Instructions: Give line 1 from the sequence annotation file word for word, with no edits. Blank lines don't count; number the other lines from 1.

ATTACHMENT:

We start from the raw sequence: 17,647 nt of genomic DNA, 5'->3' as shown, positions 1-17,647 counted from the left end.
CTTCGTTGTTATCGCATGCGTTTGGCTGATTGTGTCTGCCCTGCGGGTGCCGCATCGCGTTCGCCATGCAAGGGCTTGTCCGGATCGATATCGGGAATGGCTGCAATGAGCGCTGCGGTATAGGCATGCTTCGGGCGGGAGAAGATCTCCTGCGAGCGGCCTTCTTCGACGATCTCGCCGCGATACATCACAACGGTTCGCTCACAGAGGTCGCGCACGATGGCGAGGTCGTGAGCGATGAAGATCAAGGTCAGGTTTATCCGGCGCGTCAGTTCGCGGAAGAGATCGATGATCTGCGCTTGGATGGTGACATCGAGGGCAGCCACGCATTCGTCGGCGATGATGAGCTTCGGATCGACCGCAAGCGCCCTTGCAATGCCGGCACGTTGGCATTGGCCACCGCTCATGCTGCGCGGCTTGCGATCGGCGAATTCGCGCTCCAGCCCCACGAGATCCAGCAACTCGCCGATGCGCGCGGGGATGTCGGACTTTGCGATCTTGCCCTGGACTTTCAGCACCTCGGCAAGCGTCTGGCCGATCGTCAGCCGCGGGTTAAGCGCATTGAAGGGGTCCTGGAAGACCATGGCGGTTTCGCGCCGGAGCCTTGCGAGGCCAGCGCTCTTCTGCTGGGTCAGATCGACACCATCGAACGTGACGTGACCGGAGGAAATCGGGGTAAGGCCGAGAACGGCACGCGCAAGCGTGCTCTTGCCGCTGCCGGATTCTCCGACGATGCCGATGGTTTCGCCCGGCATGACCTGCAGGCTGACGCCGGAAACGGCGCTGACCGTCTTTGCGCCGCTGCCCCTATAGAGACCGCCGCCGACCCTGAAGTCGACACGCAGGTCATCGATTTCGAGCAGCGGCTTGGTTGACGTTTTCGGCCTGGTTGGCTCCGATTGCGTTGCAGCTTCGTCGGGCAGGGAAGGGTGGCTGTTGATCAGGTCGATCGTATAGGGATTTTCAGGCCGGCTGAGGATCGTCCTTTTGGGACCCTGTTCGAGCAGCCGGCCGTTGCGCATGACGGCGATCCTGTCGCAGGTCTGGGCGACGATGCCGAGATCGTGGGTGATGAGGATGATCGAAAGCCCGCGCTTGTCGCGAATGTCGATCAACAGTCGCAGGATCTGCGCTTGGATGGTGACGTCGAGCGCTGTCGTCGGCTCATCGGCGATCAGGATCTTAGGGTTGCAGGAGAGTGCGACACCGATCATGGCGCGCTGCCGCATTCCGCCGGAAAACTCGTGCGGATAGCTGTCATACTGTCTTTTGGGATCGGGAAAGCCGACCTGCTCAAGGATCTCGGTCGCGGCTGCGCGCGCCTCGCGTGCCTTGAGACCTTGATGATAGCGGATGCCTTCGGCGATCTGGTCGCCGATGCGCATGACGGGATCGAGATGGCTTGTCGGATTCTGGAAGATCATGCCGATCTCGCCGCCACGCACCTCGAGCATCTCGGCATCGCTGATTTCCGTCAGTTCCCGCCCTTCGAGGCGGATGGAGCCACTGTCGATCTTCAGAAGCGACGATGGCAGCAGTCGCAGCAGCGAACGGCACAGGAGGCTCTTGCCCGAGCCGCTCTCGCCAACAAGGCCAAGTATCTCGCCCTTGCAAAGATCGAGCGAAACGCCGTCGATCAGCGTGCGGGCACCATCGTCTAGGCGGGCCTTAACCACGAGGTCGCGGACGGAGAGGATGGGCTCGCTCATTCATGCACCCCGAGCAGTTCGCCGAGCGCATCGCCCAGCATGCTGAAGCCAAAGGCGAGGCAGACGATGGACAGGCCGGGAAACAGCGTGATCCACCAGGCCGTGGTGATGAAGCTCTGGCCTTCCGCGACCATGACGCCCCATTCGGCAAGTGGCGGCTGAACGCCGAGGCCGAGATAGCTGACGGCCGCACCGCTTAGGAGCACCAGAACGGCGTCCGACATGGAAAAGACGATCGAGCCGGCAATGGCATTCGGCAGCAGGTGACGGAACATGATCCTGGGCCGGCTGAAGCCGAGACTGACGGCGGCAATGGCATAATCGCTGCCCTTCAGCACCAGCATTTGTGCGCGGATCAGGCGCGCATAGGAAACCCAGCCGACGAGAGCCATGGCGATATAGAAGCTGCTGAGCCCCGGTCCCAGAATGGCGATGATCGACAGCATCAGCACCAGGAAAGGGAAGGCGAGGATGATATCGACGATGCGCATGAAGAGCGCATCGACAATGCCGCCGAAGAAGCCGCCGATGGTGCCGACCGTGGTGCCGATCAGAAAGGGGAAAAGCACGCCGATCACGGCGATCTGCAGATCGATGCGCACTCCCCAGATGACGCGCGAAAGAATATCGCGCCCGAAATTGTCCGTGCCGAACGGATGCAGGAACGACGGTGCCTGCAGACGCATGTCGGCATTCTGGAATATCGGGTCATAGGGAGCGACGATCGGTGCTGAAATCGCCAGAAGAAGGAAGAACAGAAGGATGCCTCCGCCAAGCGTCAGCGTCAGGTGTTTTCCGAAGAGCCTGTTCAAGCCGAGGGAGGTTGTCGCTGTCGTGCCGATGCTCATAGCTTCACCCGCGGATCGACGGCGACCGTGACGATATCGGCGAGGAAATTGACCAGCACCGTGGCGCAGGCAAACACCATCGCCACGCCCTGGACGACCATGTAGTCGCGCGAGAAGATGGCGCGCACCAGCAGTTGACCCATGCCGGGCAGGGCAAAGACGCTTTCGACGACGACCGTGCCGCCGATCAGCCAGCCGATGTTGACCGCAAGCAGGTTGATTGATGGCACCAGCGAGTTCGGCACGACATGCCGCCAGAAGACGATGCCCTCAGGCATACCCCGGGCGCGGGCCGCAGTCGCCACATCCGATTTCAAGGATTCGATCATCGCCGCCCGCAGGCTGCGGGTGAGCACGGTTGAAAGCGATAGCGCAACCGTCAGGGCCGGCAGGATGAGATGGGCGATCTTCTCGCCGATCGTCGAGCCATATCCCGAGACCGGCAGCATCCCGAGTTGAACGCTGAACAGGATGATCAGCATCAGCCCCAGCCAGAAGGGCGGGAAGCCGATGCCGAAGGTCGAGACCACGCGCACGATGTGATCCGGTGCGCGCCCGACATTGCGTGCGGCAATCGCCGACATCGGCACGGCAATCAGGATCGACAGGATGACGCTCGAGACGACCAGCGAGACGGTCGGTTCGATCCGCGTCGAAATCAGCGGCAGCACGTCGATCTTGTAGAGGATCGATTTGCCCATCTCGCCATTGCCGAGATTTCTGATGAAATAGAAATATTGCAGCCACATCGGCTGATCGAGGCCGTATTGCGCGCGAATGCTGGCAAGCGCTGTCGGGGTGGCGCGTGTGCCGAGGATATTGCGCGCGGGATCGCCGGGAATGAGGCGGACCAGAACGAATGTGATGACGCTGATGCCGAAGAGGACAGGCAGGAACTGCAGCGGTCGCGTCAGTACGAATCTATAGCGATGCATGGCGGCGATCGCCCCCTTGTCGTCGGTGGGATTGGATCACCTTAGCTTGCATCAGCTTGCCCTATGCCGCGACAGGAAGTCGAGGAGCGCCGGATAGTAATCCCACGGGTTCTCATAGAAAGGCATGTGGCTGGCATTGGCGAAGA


We start from the raw sequence: 17,647 nt of genomic DNA, 5'->3' as shown, positions 1-17,647 counted from the left end.